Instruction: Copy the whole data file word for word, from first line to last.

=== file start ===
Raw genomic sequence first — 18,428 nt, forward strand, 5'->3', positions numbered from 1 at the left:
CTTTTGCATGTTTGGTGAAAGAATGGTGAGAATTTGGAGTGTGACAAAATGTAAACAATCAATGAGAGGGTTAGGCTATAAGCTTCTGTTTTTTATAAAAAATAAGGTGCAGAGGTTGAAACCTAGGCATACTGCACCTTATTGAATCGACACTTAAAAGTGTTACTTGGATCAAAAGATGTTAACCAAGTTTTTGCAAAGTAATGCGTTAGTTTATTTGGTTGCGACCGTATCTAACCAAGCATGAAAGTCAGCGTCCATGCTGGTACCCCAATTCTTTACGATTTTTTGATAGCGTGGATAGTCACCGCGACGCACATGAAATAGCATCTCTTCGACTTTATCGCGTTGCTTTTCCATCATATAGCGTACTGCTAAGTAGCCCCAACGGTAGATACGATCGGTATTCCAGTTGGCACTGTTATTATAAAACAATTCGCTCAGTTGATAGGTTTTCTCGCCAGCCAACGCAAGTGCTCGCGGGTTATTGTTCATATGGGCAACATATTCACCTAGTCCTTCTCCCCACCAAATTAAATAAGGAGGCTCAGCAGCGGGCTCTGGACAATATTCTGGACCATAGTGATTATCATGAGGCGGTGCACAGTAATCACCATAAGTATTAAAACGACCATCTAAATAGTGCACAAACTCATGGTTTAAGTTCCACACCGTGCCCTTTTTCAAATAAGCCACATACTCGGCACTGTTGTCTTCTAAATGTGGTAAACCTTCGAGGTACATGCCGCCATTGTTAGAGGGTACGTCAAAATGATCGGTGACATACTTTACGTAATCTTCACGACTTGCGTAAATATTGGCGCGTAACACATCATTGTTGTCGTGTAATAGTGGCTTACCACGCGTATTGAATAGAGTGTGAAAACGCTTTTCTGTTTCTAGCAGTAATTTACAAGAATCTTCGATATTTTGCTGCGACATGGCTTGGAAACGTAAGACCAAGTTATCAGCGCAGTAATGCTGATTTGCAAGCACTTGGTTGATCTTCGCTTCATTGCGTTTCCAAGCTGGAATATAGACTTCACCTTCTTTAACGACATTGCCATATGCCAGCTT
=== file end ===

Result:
Raw genomic sequence first — 18,428 nt, forward strand, 5'->3', positions numbered from 1 at the left:
CTTTTGCATGTTTGGTGAAAGAATGGTGAGAATTTGGAGTGTGACAAAATGTAAACAATCAATGAGAGGGTTAGGCTATAAGCTTCTGTTTTTTATAAAAAATAAGGTGCAGAGGTTGAAACCTAGGCATACTGCACCTTATTGAATCGACACTTAAAAGTGTTACTTGGATCAAAAGATGTTAACCAAGTTTTTGCAAAGTAATGCGTTAGTTTATTTGGTTGCGACCGTATCTAACCAAGCATGAAAGTCAGCGTCCATGCTGGTACCCCAATTCTTTACGATTTTTTGATAGCGTGGATAGTCACCGCGACGCACATGAAATAGCATCTCTTCGACTTTATCGCGTTGCTTTTCCATCATATAGCGTACTGCTAAGTAGCCCCAACGGTAGATACGATCGGTATTCCAGTTGGCACTGTTATTATAAAACAATTCGCTCAGTTGATAGGTTTTCTCGCCAGCCAACGCAAGTGCTCGCGGGTTATTGTTCATATGGGCAACATATTCACCTAGTCCTTCTCCCCACCAAATTAAATAAGGAGGCTCAGCAGCGGGCTCTGGACAATATTCTGGACCATAGTGATTATCATGAGGCGGTGCACAGTAATCACCATAAGTATTAAAACGACCATCTAAATAGTGCACAAACTCATGGTTTAAGTTCCACACCGTGCCCTTTTTCAAATAAGCCACATACTCGGCACTGTTGTCTTCTAAATGTGGTAAACCTTCGAGGTACATGCCGCCATTGTTAGAGGGTACGTCAAAATGATCGGTGACATACTTTACGTAATCTTCACGACTTGCGTAAATATTGGCGCGTAACACATCATTGTTGTCGTGTAATAGTGGCTTACCACGCGTATTGAATAGAGTGTGAAAACGCTTTTCTGTTTCTAGCAGTAATTTACAAGAATCTTCGATATTTTGCTGCGACATGGCTTGGAAACGTAAGACCAAGTTATCAGCGCAGTAATGCTGATTTGCAAGCACTTGGTTGATCTTCGCTTCATTGCGTTTCCAAGCTGGAATATAGACTTCACCTTCTTTAACGACATTGCCATATGCCAGCTT